Whether crossing a bridge in Selma, Alabama in 1965, or in Cairo in 2011, our struggles for justice share much.
Inspired by the successful uprising in Tunisia, where demonstrators succeeded in bringing down the government, the 2011 revolution in Egypt started with marches, demonstrations and civil resistance on January 25.
People came on to the streets demanding the overthrow of Egyptian President Hosni Mubarak. They complained of poverty, unemployment, corruption and autocratic governance by a president who had ruled for 30 years.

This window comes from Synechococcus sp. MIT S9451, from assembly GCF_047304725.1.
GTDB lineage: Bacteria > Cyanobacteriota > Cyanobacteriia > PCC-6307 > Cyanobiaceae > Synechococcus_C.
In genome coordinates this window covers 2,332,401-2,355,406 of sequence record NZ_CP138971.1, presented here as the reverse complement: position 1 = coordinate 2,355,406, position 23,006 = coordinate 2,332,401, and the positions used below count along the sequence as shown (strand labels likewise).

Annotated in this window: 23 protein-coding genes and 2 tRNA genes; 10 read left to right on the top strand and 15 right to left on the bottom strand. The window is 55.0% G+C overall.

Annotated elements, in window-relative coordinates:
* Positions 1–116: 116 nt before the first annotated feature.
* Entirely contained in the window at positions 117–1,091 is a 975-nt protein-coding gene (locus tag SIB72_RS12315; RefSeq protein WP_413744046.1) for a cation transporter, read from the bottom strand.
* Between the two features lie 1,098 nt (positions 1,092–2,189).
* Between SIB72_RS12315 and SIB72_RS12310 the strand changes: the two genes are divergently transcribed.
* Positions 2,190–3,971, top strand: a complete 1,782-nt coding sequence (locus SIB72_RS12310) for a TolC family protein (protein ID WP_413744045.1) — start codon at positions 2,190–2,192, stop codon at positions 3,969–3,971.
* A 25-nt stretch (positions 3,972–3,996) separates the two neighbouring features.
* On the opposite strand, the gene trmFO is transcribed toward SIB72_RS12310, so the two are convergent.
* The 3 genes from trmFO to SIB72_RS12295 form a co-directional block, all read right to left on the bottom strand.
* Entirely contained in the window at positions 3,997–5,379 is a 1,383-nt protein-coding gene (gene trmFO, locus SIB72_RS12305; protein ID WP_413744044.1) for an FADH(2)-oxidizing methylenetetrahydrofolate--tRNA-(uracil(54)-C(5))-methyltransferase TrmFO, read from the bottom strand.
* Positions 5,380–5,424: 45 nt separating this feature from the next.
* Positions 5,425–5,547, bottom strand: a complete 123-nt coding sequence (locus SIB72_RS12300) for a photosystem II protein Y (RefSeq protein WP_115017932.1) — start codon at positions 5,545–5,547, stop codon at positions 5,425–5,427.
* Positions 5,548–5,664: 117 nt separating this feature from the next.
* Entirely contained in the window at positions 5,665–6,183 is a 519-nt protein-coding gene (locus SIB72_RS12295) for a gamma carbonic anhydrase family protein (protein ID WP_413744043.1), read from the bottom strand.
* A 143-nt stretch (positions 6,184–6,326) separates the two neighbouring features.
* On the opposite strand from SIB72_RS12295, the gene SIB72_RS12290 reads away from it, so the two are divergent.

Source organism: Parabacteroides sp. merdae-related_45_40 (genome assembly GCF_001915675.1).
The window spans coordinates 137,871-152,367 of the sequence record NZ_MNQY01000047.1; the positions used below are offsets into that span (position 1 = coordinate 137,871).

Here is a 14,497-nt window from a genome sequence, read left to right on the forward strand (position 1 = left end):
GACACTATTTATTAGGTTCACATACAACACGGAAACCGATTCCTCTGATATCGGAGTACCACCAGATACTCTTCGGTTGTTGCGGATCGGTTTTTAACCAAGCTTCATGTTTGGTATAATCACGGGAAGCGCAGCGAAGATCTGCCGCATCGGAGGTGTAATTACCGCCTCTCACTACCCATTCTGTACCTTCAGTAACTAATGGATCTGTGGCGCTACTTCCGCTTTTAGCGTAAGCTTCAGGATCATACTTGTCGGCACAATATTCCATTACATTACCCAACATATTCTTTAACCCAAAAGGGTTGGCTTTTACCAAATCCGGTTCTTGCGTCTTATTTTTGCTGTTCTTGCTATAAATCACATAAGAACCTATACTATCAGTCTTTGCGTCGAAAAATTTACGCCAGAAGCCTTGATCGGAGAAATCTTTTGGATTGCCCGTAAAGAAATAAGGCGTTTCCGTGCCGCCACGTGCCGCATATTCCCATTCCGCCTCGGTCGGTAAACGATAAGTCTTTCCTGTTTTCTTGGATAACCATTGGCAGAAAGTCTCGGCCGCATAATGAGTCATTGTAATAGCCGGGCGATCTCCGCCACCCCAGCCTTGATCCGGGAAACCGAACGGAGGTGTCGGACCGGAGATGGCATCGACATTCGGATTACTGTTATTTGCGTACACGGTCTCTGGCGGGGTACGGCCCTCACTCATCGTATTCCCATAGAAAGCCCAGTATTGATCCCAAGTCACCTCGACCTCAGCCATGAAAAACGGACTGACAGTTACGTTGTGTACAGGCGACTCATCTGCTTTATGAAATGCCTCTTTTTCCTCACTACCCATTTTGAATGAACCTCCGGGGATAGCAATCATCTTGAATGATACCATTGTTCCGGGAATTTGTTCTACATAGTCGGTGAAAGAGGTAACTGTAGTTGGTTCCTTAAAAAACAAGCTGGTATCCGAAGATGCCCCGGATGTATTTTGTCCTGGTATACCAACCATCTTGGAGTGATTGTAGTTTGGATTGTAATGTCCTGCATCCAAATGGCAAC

After 18 days of demonstrations and violent clashes between security forces and protesters that resulted in the deaths of hundreds of people and the injury of thousands more, Vice President Omar Suleiman announced on February 11 that Mubarak would resign as president, handing over power to the Supreme Council of the Armed Forces.
The announcement sparked jubilation on the streets and sent a warning to autocrats across the Arab world and beyond.